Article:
1The defendants raised a preliminary objection on the following grounds;1.From the documents of the plaintiffs and in particular the unmarked annexture SCN3 identified in paragraph 3 of the supporting affidavit of the 1st plaintiff, proceeding with this suit without service of the owners of the disclosed subdivisions will amount to a mistrial and unconstitutional contrary to article 52 of the Constitution.2.The property known as Plot 274/1/MN, the suit property does not in law exist. It is only a historical fact on which the court cannot issue any remedy on to the Plaintiffs.3.The doctrine of adverse possession disappears after subdivision. The claim is frivolous and should be struck out with costs.
2The defendant’s submitted that from the supporting affidavit on record subdivision has occurred and hence the suit lacks substratum for the claim of adverse possession. That the suit lies as against third parties and they have a right to be heard.
3The plaintiffs submitted that the defendant’s preliminary objection raises issues of facts and not law. That the defendants state that from the plaintiffs documents the alleged subdivision will amount to a mistrial. That the suit lacks substratum that the suit has since been subdivided hence the original number has ceased to be. That the third parties and interested parties have a right to be heard. The plaintiffs submit that all these are questions of fact and the suit ought to proceed to full trial.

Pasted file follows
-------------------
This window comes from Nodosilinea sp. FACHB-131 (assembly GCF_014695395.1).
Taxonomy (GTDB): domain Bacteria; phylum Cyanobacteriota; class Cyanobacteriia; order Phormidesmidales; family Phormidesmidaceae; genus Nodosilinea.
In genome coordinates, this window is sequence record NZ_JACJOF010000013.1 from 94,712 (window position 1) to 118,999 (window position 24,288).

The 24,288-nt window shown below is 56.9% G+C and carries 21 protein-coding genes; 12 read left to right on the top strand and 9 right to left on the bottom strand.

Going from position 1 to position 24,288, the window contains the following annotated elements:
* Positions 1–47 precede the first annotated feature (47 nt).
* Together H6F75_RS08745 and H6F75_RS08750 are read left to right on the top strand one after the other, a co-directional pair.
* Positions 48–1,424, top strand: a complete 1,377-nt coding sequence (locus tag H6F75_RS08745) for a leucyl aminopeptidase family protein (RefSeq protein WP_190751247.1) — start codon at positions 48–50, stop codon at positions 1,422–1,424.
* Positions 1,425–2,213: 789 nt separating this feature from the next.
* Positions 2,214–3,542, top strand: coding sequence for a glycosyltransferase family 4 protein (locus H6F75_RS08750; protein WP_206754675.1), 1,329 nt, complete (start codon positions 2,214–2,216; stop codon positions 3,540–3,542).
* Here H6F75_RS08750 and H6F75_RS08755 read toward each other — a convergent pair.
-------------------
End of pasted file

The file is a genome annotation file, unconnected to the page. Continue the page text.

4This court has considered the preliminary objection and the submissions therein. This court will first have to determine whether the objection raised by the defendants qualifies to be a preliminary objection as described in the case of Mukisa Biscuit Manufacturing Co Ltd vs West End Distributors Ltd (1969) EA 696, where Law J A stated that;
5Further the court stated;
6In the present matter the defendants has hinged their preliminary objection on the fact that the suit property does not exist and they are third parties involved. The preliminary objection must be on a point of law. The defendants state that from the plaintiffs documents the alleged subdivision will amount to a mistrial. That the suit lacks substratum that the suit has since been subdivided hence the original number has ceased to be. That the third parties and interested parties have a right to be heard. I find that these are questions of fact and cannot be determined at this interlocutory state. This suit ought to proceed to full trial for all these issues to be canvassed. I find that this preliminary objection is not merited and is dismissed with costs.It is so ordered.